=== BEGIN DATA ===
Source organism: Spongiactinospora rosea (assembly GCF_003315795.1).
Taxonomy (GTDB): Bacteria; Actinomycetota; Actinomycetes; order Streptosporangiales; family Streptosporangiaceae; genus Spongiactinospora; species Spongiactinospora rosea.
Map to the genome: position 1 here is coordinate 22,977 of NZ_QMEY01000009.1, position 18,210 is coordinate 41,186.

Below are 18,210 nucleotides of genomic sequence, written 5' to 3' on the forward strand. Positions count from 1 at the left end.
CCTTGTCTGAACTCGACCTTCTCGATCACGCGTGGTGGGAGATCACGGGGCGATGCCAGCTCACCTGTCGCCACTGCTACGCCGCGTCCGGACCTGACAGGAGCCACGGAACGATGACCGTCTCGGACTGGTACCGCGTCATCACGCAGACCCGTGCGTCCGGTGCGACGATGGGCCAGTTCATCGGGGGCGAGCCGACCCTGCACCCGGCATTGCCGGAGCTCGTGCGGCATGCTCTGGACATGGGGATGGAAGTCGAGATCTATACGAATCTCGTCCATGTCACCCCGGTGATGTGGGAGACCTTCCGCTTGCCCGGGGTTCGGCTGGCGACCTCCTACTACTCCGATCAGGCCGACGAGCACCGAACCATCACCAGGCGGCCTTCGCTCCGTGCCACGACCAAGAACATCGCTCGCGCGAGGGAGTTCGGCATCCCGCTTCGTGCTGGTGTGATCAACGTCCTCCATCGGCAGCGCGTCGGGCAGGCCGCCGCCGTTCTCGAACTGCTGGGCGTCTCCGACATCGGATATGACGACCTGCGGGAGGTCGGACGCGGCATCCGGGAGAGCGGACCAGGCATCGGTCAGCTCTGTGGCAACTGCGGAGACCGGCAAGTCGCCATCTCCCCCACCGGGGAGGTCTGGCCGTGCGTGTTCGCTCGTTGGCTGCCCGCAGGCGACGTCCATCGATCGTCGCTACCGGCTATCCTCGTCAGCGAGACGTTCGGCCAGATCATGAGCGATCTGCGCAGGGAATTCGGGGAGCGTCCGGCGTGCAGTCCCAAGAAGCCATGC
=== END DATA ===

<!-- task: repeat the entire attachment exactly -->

Source organism: Spongiactinospora rosea (assembly GCF_003315795.1).
Taxonomy (GTDB): Bacteria; Actinomycetota; Actinomycetes; order Streptosporangiales; family Streptosporangiaceae; genus Spongiactinospora; species Spongiactinospora rosea.
Map to the genome: position 1 here is coordinate 22,977 of NZ_QMEY01000009.1, position 18,210 is coordinate 41,186.

Below are 18,210 nucleotides of genomic sequence, written 5' to 3' on the forward strand. Positions count from 1 at the left end.
CCTTGTCTGAACTCGACCTTCTCGATCACGCGTGGTGGGAGATCACGGGGCGATGCCAGCTCACCTGTCGCCACTGCTACGCCGCGTCCGGACCTGACAGGAGCCACGGAACGATGACCGTCTCGGACTGGTACCGCGTCATCACGCAGACCCGTGCGTCCGGTGCGACGATGGGCCAGTTCATCGGGGGCGAGCCGACCCTGCACCCGGCATTGCCGGAGCTCGTGCGGCATGCTCTGGACATGGGGATGGAAGTCGAGATCTATACGAATCTCGTCCATGTCACCCCGGTGATGTGGGAGACCTTCCGCTTGCCCGGGGTTCGGCTGGCGACCTCCTACTACTCCGATCAGGCCGACGAGCACCGAACCATCACCAGGCGGCCTTCGCTCCGTGCCACGACCAAGAACATCGCTCGCGCGAGGGAGTTCGGCATCCCGCTTCGTGCTGGTGTGATCAACGTCCTCCATCGGCAGCGCGTCGGGCAGGCCGCCGCCGTTCTCGAACTGCTGGGCGTCTCCGACATCGGATATGACGACCTGCGGGAGGTCGGACGCGGCATCCGGGAGAGCGGACCAGGCATCGGTCAGCTCTGTGGCAACTGCGGAGACCGGCAAGTCGCCATCTCCCCCACCGGGGAGGTCTGGCCGTGCGTGTTCGCTCGTTGGCTGCCCGCAGGCGACGTCCATCGATCGTCGCTACCGGCTATCCTCGTCAGCGAGACGTTCGGCCAGATCATGAGCGATCTGCGCAGGGAATTCGGGGAGCGTCCGGCGTGCAGTCCCAAGAAGCCATGC